Always handle on a blind? [Archive] - RetrieverTraining.Net - the RTF

: Always handle on a blind?



J. Marti
04-17-2020, 02:56 PM
My friend told me to always handle on a blind, even if my dog gets to within 10 feet of the bird without a handle. The rule book says on a well-planned blind it might be possible but highly improbable for a dog to locate the blind on the initial line from the handler "SO IT MUST BE HANDLED TO THE BLIND."

What does this mean?

Does it mean since it is unlikely the dog is going to find the blind without being handled, the handler should automatically handle no matter what line the dog is taking?

Or is this phrase saying handling is a necessary skill to be tested because, given a lot of natural hazards between the dog and the blind bird, a dog will probably deviate off the initial line even if he is trying to stay on the line?

Full Quote from the rule book:

On blind retrieves, wherever possible, the Judges shallplan their hunting situations taking advantage of hazards,such as islands, decoys, points of land, sandbars, ditches,hedges, small bushes, adjacent heavy cover, and rollingterrain. Despite such natural distractions, it shall bepossible for a dog to find a well-planned blind-retrieve onthe initial line from its handler; that it will do so is highlyimprobable because of those natural hazards, so it must be handled to the blind.

Daren Galloway
04-17-2020, 04:47 PM
No you do not have to handle. When you say back you just handled.

drunkenpoacher
04-17-2020, 05:12 PM
I suspect your friend was referring to two or three things.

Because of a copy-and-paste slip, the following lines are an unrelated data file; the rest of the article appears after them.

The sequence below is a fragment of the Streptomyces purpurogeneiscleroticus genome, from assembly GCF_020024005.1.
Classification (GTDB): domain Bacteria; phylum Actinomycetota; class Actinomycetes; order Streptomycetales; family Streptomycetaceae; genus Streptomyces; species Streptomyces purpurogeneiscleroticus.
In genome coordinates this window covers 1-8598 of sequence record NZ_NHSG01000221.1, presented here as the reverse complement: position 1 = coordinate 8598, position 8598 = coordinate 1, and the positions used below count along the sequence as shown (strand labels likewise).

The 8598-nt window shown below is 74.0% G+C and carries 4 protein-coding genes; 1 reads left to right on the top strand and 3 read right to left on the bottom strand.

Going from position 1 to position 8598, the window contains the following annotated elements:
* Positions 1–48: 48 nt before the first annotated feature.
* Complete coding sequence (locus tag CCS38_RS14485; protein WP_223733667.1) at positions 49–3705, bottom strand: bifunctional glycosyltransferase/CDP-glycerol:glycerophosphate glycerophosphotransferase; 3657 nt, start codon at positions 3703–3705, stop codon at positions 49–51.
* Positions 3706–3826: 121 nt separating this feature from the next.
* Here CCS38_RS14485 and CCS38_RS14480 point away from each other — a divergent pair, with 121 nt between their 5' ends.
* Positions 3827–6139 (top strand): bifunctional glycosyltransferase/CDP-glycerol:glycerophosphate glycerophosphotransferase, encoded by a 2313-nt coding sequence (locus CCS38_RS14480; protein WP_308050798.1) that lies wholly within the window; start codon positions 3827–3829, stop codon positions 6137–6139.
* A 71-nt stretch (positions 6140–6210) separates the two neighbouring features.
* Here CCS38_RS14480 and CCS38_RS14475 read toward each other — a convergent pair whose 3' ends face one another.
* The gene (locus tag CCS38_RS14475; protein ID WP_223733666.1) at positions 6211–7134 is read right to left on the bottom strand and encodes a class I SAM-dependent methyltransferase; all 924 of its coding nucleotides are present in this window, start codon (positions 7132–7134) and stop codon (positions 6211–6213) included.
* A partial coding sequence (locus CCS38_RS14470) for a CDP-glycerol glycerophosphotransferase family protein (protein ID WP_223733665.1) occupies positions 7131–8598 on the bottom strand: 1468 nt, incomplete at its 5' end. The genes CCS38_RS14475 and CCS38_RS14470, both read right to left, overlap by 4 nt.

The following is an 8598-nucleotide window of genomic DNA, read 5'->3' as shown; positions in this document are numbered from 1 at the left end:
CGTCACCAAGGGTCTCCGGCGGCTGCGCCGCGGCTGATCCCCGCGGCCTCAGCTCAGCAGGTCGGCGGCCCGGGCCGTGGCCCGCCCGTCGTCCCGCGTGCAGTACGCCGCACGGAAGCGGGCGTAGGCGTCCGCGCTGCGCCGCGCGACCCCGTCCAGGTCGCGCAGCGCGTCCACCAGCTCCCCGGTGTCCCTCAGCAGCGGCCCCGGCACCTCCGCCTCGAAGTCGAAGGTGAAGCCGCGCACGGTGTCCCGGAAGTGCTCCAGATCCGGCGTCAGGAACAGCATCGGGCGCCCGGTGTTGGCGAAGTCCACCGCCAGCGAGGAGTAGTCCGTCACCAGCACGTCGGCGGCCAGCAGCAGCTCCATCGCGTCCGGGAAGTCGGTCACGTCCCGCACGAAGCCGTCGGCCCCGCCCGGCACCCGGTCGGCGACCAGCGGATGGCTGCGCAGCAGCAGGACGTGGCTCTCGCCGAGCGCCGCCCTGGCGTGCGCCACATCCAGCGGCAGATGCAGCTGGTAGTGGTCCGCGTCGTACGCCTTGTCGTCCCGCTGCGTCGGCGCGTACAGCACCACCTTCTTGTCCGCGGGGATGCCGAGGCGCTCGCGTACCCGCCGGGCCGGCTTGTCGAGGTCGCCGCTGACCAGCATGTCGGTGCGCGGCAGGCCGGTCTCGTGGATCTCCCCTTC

Obviously, never let your dog hunt on a blind.

In training it is more important that your dog takes the casts you give than it is to do the blind perfectly.

Handling your dog all the way to a blind does two things. It impresses judges and it saves your ass when the line to a blind take the dog a few yards downwind of a diversion bird.

Eric Johnson
04-18-2020, 11:49 AM
Whether the dog is handled or not on a blind is of no consequence. If the dog takes a good initial line and goes directly to the blind, that's fine. However, I've had cases where the dog is sent and about halfway there, starts a grand tour of the field eventually stumbling on the bird. Then the handler says the dog "no-whistled" the blind. Not in my book and that's the book that counts.

I have seen a dog take a straight line to the blind and just before the dog picks the bird up, the handler whistle sits the dog just to prove it can be done.

road kill
04-18-2020, 06:57 PM
If you send a dog on a blind and he holds the line you sent him on directly to the blind, I'd be inclined to score that very high.

If he veered a bit and needed to be handled back to the line and did so without hesitation and sharply, I'd be inclined to score that very high as well.

If for some reason 3 whistles were required and the dog took each cast sharply I may mark that very high as well.

Not all blinds are equal.

hooked on quackers
04-18-2020, 09:28 PM
If you send a dog on a blind and he holds the line you sent him on directly to the blind, I'd be inclined to score that very high.

If he veered a bit and needed to be handled back to the line and did so without hesitation and sharply, I'd be inclined to score that very high as well.